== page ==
Red Sox outfielder Rusney Castillo had high praise for his former Cuban teammate when asked out Tomas’ skill-set in September.
“He’s a really high quality baseball player, and a really good person,” Castillo told WEEI.com through translator Adrian Lorenzo prior to the Red Sox’ series finale against the Pirates. “He’s got a ton of power. For his physique, he actually moves pretty well. He’s pretty quick for a big guy.”
|10.31.14 at 2:28 pm ET|
The Red Sox announced that they’ve declined their $4 million option for the 2015 season on left-handed reliever Craig Breslow. The 34-year-old went 2-4 with a 5.96 ERA in 60 relief appearances this season, a marked departure from a six-year stretch that had established him as one of the most consistent left-handers in the game, with a 2.82 ERA while averaging 62 innings and 65 games a year. It was that track record that led the Sox to sign Breslow to the first multi-year deal of his career, a two-year, $6.25 million deal that included the 2015 option.
Breslow proved a pivotal part of the Sox bullpen in 2013, posting a 1.81 ERA in the regular season and then seven scoreless innings in the first two rounds of the postseason before he faltered in the World Series, retiring just one of the seven batters he faced in three appearances, at a time when he was running on fumes. That October run undoubtedly had a lingering toll in 2014, with Breslow frustrated by his inability to perform to his customary levels.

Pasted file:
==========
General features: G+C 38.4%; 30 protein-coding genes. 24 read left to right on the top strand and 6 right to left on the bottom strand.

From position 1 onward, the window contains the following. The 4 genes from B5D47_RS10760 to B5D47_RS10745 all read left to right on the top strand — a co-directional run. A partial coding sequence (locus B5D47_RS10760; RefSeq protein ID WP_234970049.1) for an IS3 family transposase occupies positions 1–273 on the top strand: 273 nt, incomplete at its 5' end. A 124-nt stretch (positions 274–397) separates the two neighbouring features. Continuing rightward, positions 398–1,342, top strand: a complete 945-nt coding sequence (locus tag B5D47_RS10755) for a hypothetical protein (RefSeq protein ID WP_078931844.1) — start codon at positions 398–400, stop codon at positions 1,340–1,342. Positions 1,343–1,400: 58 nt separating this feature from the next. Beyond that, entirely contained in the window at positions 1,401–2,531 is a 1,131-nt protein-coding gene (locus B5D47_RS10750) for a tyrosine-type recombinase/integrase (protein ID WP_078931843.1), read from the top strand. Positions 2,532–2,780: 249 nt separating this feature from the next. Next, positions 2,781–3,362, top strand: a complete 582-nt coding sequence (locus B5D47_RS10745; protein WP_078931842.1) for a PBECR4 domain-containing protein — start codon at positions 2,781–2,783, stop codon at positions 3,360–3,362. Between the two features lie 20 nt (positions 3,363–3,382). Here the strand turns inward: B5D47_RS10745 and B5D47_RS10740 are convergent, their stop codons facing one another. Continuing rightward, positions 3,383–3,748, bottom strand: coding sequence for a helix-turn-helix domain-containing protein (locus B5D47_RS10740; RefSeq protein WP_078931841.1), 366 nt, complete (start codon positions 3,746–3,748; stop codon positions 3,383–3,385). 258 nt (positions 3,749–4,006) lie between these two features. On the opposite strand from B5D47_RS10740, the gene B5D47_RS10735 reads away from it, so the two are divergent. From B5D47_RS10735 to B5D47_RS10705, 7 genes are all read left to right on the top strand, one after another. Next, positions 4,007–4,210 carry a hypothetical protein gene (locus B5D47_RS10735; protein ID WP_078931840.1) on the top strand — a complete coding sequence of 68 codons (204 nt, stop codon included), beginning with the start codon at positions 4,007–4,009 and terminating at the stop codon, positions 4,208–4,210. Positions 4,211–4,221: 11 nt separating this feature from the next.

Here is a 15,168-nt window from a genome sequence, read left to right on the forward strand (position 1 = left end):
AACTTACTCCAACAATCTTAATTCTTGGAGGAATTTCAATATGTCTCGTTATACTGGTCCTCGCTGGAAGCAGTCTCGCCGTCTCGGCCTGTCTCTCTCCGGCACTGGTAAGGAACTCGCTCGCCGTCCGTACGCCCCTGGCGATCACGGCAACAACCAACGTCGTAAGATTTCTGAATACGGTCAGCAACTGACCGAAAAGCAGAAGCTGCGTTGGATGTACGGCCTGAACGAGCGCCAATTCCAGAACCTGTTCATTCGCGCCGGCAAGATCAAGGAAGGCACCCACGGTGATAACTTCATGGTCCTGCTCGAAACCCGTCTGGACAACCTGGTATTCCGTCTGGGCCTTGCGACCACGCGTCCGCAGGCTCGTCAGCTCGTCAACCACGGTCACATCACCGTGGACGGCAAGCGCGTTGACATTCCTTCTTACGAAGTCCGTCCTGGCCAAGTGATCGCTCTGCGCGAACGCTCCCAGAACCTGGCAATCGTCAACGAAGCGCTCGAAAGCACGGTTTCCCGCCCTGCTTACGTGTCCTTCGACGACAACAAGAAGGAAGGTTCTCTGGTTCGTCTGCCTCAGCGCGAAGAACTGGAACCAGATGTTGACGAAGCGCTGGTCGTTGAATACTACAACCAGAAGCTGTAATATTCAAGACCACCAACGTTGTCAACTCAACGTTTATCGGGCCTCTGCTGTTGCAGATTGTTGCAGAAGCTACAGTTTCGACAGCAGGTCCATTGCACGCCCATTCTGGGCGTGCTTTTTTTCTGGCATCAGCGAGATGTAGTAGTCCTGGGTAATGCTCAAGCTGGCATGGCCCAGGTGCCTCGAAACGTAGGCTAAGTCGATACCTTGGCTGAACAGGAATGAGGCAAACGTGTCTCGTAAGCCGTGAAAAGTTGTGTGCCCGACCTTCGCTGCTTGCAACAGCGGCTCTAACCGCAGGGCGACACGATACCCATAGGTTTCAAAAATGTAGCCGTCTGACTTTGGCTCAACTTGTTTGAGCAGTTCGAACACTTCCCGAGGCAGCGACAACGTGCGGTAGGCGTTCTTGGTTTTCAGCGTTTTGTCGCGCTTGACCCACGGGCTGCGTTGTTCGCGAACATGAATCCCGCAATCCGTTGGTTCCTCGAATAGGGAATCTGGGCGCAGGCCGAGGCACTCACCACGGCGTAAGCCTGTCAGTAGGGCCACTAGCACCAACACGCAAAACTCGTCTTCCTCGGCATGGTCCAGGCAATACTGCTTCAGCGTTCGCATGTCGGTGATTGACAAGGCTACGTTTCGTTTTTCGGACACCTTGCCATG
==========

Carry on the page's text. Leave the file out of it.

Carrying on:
“I’ve never before had to play the last game of such a miserable season,” Breslow said on the final day of the season. “There were a lot of firsts this year. I’ve never struggled like this at any point of my career. I’ve never had a full season that ended up like this, especially one that had significant expectations going on. The best part of this season is that it’s done. …
“I’m not looking for sympathy. I recognize that in my mind, and I think quite pragmatically, 2014 was the complement to 2013. I wouldn’t undo any of that. I would gladly make that sacrifice. As much as this stinks, being able to contribute to a team that won a World Series is something that guys play for 20 years and never get a chance to do,” he added. “I think it’s kind of like I had the ultimate high of highs last year and the ultimate low of lows last year and in 2015 I’ll go back to being the same guy I was for six of the last seven years.” Read the rest of this entry »